The Gormenghast Trilogy
Gormenghast is the vast, crumbling castle to which the seventy-seventh Earl, Titus Groan, is lord and heir. Titus is expected to rule this gothic labyrinth of turrets and dungeons, and his eccentric and wayward subjects, according to strict age-old rituals, but things are changing in the castle.... show more
Gormenghast is the vast, crumbling castle to which the seventy-seventh Earl, Titus Groan, is lord and heir. Titus is expected to rule this gothic labyrinth of turrets and dungeons, and his eccentric and wayward subjects, according to strict age-old rituals, but things are changing in the castle. Titus must contend with treachery, manipulation and murder as well as his own longing for a life beyond the castle walls.
Publish date: April 12th 1999
Pages no: 953
Edition language: English
, Science Fiction Fantasy
, Science Fiction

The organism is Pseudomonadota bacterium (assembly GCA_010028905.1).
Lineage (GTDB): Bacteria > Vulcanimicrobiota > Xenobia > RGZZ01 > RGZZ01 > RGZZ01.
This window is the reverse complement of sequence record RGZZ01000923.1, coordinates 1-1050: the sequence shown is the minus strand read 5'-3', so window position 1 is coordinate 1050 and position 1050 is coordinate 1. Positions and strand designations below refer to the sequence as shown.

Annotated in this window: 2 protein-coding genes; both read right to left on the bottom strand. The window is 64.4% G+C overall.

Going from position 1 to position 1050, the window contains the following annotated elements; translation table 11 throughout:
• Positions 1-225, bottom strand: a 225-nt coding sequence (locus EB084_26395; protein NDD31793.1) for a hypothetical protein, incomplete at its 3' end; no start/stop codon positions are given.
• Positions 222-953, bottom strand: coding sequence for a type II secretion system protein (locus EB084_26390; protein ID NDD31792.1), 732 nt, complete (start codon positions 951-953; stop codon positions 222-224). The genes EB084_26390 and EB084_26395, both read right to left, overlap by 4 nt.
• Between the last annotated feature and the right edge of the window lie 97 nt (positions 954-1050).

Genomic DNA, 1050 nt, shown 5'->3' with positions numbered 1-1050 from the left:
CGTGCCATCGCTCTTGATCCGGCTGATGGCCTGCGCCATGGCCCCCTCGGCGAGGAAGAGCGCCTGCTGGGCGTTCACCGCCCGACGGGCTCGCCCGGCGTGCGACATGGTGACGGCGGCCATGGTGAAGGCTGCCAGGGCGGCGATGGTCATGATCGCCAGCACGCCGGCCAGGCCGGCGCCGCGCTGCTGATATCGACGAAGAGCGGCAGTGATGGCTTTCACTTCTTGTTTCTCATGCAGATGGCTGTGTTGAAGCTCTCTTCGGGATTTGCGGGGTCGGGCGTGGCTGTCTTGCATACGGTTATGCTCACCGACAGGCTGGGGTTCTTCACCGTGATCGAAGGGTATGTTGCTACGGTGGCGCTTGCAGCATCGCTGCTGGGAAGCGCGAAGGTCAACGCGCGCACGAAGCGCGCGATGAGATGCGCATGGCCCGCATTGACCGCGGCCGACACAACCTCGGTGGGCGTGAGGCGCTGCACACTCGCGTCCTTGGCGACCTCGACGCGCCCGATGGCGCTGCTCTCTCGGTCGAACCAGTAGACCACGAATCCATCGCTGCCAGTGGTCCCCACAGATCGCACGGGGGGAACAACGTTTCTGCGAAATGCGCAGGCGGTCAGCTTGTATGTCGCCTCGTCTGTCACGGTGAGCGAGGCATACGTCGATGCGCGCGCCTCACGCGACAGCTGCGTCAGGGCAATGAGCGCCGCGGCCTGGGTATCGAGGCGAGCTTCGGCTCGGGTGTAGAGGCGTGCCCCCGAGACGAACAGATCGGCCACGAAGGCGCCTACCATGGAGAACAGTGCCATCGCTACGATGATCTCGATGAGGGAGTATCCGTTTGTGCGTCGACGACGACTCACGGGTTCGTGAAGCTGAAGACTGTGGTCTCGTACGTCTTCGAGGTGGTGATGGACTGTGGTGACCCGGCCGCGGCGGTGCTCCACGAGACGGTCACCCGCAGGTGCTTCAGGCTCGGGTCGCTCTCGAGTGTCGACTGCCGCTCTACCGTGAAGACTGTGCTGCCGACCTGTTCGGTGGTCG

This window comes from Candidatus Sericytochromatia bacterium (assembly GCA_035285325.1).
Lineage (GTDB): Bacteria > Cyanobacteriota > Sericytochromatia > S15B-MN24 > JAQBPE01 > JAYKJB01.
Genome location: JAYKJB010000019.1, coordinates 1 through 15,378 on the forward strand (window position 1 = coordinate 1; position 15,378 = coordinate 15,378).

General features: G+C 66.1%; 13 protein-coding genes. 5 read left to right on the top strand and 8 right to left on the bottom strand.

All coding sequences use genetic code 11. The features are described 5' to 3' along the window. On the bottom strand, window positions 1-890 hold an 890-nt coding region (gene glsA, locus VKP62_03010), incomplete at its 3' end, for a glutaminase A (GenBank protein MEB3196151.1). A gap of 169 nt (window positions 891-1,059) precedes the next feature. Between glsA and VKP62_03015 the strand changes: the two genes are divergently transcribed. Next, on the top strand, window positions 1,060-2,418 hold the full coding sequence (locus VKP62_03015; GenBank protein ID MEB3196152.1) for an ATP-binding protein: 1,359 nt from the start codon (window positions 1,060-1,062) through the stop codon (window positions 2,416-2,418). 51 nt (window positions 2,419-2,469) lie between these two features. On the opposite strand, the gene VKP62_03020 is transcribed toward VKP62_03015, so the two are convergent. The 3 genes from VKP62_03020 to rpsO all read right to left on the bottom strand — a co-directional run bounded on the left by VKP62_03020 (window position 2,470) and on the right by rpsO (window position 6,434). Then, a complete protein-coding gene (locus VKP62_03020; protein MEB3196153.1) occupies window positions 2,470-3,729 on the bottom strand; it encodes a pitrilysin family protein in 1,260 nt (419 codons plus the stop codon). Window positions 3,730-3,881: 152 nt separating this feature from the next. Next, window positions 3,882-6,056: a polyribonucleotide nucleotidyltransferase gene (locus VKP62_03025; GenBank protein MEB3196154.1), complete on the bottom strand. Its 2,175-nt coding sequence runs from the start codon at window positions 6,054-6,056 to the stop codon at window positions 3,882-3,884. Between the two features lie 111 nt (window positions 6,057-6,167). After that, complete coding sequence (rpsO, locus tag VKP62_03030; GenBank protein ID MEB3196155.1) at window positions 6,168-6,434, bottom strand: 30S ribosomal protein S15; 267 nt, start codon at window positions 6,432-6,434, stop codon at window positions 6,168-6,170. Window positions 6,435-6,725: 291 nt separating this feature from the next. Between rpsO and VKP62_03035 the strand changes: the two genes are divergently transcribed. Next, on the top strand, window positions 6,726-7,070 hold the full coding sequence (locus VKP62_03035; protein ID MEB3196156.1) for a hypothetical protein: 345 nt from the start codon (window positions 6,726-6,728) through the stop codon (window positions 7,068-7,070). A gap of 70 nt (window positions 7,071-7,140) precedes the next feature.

, European Literature
, British Literature
, 20th Century
, Speculative Fiction
Series: Gormenghast -3 (#1)
How peculiar. A few days ago I typed a couple lines about getting close to finishing the trilogy and the BBC series. Um, where did it go? Has the Goodreads blue pencil swooped down from The Cloud and erased my insufficiently review-y review? /metaphor mixingWhat.The.Fuschia?
The Gormenghast Trilogy in its entirety is so vast that it's hard to give it a single review. But I'll do my best. It is the story of Titus Groan, heir to the vast and crumbling castle of Gormenghast, bound in ritual and ceremony. It is the story of the characters around him: the story of Steerpike...
These are deeply weird books that are difficult to describe or categorize. In the introduction, Anthony Burgess, who calls it a "modern classic," comparable to other celebrated British works of the 1940s such as those by Orwell or Waugh, says there "is no really close relative to it in all our prose...
So...guess who finally gave in and had to order this volume to read the rest of the novels when I heard about it. Thank you Kyle for reminding me...
Titus Groan: Part 1 of 3:Peake’s writing in this first Gormenghast novel reminds me of E.R. Eddison’s in The Worm Ouroboros, both for its fecundity and for the manifest enjoyment in the English language its author feels. Twenty years ago – even as few as 10 – I wouldn’t have appreciated this book an...